An architectural move makes way for the new kitchen. “The stairs were stacked at the back of the house,” says Yun. “On the first floor, we moved the stair to the center of the house. This allowed for a good-size kitchen that has a connection to the outside.”
The kitchen cabinets have a traditional form—think Shaker-style, paneled door fronts; olive knuckle hinges; and classic knobs and pulls. But the colors and materials make it fresh; those cabinets are painted a purple-gray color and the cabinet handles are made of glass.
Along those same old-new lines, the range is from Lacanche, a French company that traces its roots back to a 1796 ironworks foundry. But this appliance is crafted in a happy yellow hue.
The countertop is a thoroughly modern terrazzo that contains a rainbow of polished glass chips that come from recycled bottles. “We got to select the colors,” says the owner. “It was really fun.”
It’s interesting to contrast the modern kitchen with classic notes to the more period study upstairs. “I wanted one room in the house to look more traditional,” the owner says.
The vintage wallpaper in the study sets the tone for the space. “Originally, we had talked about using a lot more wallpaper in the house,” August says. “But finding enough vintage paper for many rooms is difficult, and so is moving art. In the end, we decided to make this the wallpapered room, and—even though it was fragile—we managed to find enough rolls of this wall covering to make it work.”
In this space, the mantel and surround is wood, not limestone. “We sorted through many, many options in an antique shop before finding the perfect one,” says August. “Unfortunately, someone robbed the restoration studio where we had taken it to have the paint stripped and took it. It was never recovered, but we had taken a lot of photos of it and had it recreated from those.”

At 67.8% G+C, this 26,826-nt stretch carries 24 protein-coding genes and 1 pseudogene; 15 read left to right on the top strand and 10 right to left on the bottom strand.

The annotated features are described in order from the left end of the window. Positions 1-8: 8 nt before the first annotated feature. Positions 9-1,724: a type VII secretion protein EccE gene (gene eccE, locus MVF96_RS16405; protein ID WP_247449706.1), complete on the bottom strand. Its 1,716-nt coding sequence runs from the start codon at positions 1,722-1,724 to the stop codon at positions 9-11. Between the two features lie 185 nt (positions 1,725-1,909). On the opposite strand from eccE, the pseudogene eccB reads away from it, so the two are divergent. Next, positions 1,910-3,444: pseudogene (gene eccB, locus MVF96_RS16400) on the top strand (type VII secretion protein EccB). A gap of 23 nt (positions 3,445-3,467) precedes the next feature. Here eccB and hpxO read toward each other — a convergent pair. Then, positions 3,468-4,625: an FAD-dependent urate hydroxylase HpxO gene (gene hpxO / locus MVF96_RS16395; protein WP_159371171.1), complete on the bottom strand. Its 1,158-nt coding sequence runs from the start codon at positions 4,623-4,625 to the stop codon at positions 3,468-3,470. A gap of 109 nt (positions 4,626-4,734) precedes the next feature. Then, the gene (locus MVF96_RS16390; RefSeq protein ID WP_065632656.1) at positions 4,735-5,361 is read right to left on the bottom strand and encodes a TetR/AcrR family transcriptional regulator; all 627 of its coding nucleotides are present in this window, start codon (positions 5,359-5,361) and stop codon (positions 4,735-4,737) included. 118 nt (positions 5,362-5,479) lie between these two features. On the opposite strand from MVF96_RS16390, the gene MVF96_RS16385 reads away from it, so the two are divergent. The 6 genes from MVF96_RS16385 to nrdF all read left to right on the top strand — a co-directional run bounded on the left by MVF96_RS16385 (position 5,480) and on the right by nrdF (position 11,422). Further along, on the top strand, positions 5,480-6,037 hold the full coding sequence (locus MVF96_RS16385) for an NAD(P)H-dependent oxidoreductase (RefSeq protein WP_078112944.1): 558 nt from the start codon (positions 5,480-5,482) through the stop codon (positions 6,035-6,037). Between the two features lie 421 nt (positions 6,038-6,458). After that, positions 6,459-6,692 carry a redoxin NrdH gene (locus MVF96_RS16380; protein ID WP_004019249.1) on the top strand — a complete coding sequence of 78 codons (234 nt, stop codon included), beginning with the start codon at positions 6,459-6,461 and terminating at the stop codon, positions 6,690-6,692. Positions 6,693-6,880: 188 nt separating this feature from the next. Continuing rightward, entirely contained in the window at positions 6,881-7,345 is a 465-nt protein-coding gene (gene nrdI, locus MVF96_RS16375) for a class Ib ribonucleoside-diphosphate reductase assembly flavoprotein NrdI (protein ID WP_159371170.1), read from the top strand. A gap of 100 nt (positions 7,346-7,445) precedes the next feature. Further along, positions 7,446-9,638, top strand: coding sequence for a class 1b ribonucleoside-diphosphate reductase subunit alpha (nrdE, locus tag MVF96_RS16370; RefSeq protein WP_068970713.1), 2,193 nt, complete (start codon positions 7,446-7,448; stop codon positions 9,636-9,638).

Modern art and furniture keep the room from having a house museum quality. “The clients have very eclectic tastes,” says August. “Eclectic interiors fit them and allow them to display their wide-ranging collections and pieces.”
Nowhere is that eclectic spirit on display more than the powder room. Like the majority of its species, this one is small. And, in many respects, it’s simple—there’s an electric blue hex tile on the floor and a vintage white pedestal sink. But the sconces, which are globes with giant eyes on either side of the sink, elevate the space to an artistic level. “I bought these on eBay,” the owner says. “They were part of a lamp that was once in an optometrist’s shop. We weren’t sure what to do with them at first, but thought they looked cool here.”
As any architect or designer will attest, working with vintage materials not original to a house takes a special kind of patience—repairs often need to be made and standard measurements usually don’t apply, so size adjustments are necessary. But in this house, patience paid off, as the concept adds a lot to the final result. “It’s extra work, certainly, but we were all game for anything,” says August. “It’s really worth it for this project. The house has a custom look that really fits.”
The owners brought that game-for-anything attitude to the task of remodeling a landmarked building that comes with extra restrictions designed to preserve pieces of the past. “For us, it was a pleasure,” says the owner. “We care about the history of New York City—and it feels good to be a caretaker of a small part of it.”